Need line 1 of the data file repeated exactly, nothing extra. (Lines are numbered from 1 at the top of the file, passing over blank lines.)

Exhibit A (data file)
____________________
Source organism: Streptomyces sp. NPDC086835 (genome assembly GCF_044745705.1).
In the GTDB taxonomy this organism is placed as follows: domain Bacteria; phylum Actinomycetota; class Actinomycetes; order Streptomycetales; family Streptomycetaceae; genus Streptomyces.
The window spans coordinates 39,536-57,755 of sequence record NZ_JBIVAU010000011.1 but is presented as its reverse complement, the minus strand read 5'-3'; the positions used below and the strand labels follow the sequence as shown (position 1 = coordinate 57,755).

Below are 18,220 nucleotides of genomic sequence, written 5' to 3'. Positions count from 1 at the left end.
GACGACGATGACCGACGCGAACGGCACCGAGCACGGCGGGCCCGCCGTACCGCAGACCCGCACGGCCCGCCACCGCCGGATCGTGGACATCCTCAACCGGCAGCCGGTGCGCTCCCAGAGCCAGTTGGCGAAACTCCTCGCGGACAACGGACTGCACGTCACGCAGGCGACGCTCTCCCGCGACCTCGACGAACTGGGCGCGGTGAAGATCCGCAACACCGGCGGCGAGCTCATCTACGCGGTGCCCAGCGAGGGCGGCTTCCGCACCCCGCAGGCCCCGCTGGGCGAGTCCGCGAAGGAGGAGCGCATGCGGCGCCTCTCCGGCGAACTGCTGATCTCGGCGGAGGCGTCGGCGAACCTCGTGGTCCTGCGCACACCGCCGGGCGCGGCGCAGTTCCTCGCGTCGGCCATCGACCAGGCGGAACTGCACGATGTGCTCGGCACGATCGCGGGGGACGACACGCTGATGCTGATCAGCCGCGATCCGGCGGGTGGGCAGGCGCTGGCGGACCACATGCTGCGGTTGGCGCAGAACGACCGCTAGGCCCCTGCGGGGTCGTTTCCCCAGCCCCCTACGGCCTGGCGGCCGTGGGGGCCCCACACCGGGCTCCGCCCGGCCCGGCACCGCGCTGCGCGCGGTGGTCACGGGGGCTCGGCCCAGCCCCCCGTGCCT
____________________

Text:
Source organism: Streptomyces sp. NPDC086835 (genome assembly GCF_044745705.1).